White nationalists, neo-Nazis and members of the “alt-right” exchange insults with counterprotesters as they attempt to guard the entrance to Emancipation Park during the Unite the Right rally Aug. 12, 2017, in Charlottesville, Va. (Chip Somodevilla/Getty Images)
White nationalists, neo-Nazis and members of the “alt-right” exchange insults with counterprotesters as they attempt to guard the entrance to Emancipation Park during the Unite the Right rally Aug. 12, 2017, in Charlottesville, Va. (Chip Somodevilla/Getty Images)

A year ago I went to visit the farm, located east of Charlottesville, Va., where my grandmother’s grandfather Phil was born enslaved to the Parrish family.


Phil (born in 1852); his mother, Rachel (1828); and his wife, Susan (1860), were in this country when most white Americans’ ancestors were still in Europe, but they weren’t even considered second-class citizens before the Civil War. Instead, the system of white supremacy in the United States counted each of them as just three-fifths of a human being.

Last Saturday, Jacob L. Smith, a young white man from Louisa, Va., was one of the few people arrested during the Unite the Right rally in Charlottesville. Louisa is about 10 miles from the farm where Phil, Rachel and Susan were enslaved. Many of those marchers wore neo-Nazi markings and carried Confederate flags that honored the troops who fought a war to keep my family members and millions of blacks in bondage. Smith marched in a rally that reveres that era.


Rachel, Phil and Susan didn’t live that long ago. My grandmother knew her formerly enslaved grandmother. For most of American history, straight, white Christian men got the benefits of this country and everyone else got only scraps. We overthrew the slave system and its Confederate army in the 1860s, ended Jim Crow segregation in the 1960s and defeated the Nazis, who killed millions of Jews, in 1945. The question Jacob L. Smith and his compatriots pose to us is: Do we want to go back?

They very much do—and are drawing support from the White House.

The current president of the United States is a white supremacist sympathizer. Don’t let his reluctant words of rebuke get in the way of his history. He introduced himself to politics through Birtherism, demonized immigrants in his campaign launch, encouraged mob violence at rallies, and even retweeted white supremacist and neo-Nazi sources.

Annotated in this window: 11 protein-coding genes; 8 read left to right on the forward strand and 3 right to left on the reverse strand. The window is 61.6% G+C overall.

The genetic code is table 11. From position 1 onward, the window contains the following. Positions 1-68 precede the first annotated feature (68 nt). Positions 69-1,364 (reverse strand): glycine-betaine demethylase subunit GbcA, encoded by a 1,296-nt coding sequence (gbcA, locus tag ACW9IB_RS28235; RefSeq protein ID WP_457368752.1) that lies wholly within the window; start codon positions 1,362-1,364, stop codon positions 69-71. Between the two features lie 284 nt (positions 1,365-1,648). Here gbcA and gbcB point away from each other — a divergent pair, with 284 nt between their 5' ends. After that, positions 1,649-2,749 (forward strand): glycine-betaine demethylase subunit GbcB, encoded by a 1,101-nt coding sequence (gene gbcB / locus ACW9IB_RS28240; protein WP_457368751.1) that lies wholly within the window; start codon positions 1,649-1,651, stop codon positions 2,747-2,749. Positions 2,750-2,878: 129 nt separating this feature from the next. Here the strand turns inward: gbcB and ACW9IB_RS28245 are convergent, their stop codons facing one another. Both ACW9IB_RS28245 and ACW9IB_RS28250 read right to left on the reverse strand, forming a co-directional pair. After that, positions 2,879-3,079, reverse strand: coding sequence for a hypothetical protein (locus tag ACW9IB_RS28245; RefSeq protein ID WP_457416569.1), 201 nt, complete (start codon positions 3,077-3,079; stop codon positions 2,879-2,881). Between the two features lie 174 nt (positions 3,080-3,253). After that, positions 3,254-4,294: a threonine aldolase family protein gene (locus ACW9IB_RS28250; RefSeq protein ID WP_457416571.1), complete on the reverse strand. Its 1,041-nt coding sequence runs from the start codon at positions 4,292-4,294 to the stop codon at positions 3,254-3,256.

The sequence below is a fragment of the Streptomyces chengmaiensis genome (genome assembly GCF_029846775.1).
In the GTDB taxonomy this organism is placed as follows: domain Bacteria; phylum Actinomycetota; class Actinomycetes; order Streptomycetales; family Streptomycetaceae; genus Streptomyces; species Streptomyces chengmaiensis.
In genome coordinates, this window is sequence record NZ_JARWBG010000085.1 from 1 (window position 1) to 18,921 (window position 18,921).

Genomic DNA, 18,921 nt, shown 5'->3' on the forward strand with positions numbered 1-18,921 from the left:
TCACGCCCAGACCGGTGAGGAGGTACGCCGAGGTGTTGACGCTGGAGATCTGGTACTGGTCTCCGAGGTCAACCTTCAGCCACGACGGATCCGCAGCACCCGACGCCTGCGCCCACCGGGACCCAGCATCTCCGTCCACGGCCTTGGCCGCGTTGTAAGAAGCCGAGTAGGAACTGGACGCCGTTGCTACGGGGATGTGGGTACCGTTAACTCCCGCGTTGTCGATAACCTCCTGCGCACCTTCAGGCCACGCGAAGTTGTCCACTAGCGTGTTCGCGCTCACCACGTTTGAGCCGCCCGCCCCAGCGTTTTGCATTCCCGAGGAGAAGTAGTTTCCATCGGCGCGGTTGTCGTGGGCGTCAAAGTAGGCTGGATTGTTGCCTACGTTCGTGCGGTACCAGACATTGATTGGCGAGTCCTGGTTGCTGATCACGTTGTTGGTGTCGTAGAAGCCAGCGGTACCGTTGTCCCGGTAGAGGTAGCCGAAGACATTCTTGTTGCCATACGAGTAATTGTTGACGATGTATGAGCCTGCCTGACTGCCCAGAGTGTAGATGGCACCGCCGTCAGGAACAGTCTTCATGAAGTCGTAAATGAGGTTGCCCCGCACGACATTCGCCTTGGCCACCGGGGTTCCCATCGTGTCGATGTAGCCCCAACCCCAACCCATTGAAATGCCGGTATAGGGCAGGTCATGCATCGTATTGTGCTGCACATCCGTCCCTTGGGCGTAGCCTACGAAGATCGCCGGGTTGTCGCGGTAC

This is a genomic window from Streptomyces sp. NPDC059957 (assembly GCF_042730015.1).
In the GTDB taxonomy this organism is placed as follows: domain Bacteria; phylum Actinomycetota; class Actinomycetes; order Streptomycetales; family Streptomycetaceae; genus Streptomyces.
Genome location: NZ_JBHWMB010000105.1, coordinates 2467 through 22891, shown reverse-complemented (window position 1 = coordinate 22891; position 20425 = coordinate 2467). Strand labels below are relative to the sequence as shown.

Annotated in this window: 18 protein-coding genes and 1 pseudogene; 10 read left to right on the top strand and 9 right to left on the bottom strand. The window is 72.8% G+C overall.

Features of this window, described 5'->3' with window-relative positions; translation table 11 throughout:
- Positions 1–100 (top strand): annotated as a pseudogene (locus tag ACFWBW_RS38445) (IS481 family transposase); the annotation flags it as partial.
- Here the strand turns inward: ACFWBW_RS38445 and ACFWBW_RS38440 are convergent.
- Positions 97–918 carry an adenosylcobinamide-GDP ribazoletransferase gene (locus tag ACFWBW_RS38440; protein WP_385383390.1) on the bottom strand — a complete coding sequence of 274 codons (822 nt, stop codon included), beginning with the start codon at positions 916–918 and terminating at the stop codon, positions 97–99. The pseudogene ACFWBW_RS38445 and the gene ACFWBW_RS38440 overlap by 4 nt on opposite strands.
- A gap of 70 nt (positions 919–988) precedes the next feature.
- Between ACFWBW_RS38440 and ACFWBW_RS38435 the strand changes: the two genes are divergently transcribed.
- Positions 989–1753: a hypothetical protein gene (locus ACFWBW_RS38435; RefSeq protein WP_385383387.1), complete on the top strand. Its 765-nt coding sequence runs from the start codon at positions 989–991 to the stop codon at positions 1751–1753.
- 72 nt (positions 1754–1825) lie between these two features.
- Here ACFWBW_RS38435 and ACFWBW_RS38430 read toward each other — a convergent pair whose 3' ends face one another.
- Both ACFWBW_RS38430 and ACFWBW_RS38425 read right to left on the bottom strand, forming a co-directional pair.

In the White House, he installed the publisher of the self-professed “platform of the alt-right” as his chief strategist and hired someone who proudly sported the medal of a Nazi-linked group to his inauguration. Immediately in the aftermath of the carnage in Charlottesville, Trump was reluctant to oppose white supremacists by name. Former Ku Klux Klan Grand Wizard David Duke and other white supremacist leaders celebrated his reticence.

There comes a moment in every troubled relationship when people stop arguing over who forgot to do the dishes or take the dog out and begin to discuss the real deep-seated issues that exist. It’s not just the lying or unpresidential tweeting. The deep-seated issue in our troubled nation is that our president doesn’t believe in the tenets of our modern American democracy.


Our forebears fought to bring into existence an America where anyone could be or do anything. It’s not perfect—but each American has a chance to benefit in our nation.

Do we want that America or not? Do we want more freedom or less?

This line that has been drawn is not a partisan line. It’s civilizational.

Jewish, Christian, Muslim, LGBT, black, white, Latinx and Asian Americans stood up to the white supremacists and neo-Nazis on Saturday. Republican Sens. Marco Rubio and Orrin Hatch spoke up without delay. Corporate CEOs resigned from Trump advisory councils. Each of us who believes in the promise of America has the responsibility to express a vote of “no confidence” in a president who resists standing up against dictators, demagogues and white supremacists.


Several years ago, my cousin visited the home of the white Parrish family who held my ancestors in bondage in an attempt to bridge the divide between our families. The man who answered the door slammed it in his face, shouting, “We ain’t related to no niggas!”

Whether or not we are related by blood, we are family. Not just the Parrishes, but all of us. We built America into an agricultural powerhouse, worked beside one another to build world-class industries, moved here or headed north in search of something better than what we left behind, and fought in wars under the same flag. We share the mutual pain of slavery, subjugation of native peoples, and denial of full rights and citizenship to women, African Americans and gays. We also share the pride of helping to build what Martin Luther King Jr. called for: a nation that more fully lives up to “the true meaning of its creed.”


So let’s ask ourselves again: What kind of civilization do we want?

When white supremacists march on a community to instill fear, attack clergy and kill a young woman in a domestic terrorist attack, none of us can hide.


It’s time to choose a side.

Jamal Simmons hosts The Beat DC podcast and offers political analysis regularly on MSNBC and NPR’s Here and Now.

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